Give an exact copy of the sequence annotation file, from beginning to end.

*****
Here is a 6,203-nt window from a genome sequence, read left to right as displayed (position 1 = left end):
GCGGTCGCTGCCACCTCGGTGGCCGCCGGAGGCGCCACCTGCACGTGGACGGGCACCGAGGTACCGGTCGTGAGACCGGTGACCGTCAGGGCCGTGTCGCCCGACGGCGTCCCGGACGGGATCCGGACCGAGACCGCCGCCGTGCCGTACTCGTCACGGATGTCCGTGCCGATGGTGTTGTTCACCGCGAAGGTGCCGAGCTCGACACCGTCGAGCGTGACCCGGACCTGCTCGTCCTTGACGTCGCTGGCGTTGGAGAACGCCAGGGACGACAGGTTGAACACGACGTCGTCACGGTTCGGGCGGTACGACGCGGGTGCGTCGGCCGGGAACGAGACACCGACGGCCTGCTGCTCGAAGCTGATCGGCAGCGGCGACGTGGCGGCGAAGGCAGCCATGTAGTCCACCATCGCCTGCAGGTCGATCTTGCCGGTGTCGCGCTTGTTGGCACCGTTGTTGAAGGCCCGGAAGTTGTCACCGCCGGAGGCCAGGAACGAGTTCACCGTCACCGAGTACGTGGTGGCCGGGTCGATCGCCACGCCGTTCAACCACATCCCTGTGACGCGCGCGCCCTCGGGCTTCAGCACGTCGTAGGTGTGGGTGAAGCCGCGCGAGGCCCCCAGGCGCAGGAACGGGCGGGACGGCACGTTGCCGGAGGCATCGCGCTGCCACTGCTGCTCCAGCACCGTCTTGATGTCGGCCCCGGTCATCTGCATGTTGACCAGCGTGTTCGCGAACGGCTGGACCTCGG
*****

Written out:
Here is a 6,203-nt window from a genome sequence, read left to right as displayed (position 1 = left end):
GCGGTCGCTGCCACCTCGGTGGCCGCCGGAGGCGCCACCTGCACGTGGACGGGCACCGAGGTACCGGTCGTGAGACCGGTGACCGTCAGGGCCGTGTCGCCCGACGGCGTCCCGGACGGGATCCGGACCGAGACCGCCGCCGTGCCGTACTCGTCACGGATGTCCGTGCCGATGGTGTTGTTCACCGCGAAGGTGCCGAGCTCGACACCGTCGAGCGTGACCCGGACCTGCTCGTCCTTGACGTCGCTGGCGTTGGAGAACGCCAGGGACGACAGGTTGAACACGACGTCGTCACGGTTCGGGCGGTACGACGCGGGTGCGTCGGCCGGGAACGAGACACCGACGGCCTGCTGCTCGAAGCTGATCGGCAGCGGCGACGTGGCGGCGAAGGCAGCCATGTAGTCCACCATCGCCTGCAGGTCGATCTTGCCGGTGTCGCGCTTGTTGGCACCGTTGTTGAAGGCCCGGAAGTTGTCACCGCCGGAGGCCAGGAACGAGTTCACCGTCACCGAGTACGTGGTGGCCGGGTCGATCGCCACGCCGTTCAACCACATCCCTGTGACGCGCGCGCCCTCGGGCTTCAGCACGTCGTAGGTGTGGGTGAAGCCGCGCGAGGCCCCCAGGCGCAGGAACGGGCGGGACGGCACGTTGCCGGAGGCATCGCGCTGCCACTGCTGCTCCAGCACCGTCTTGATGTCGGCCCCGGTCATCTGCATGTTGACCAGCGTGTTCGCGAACGGCTGGACCTCGG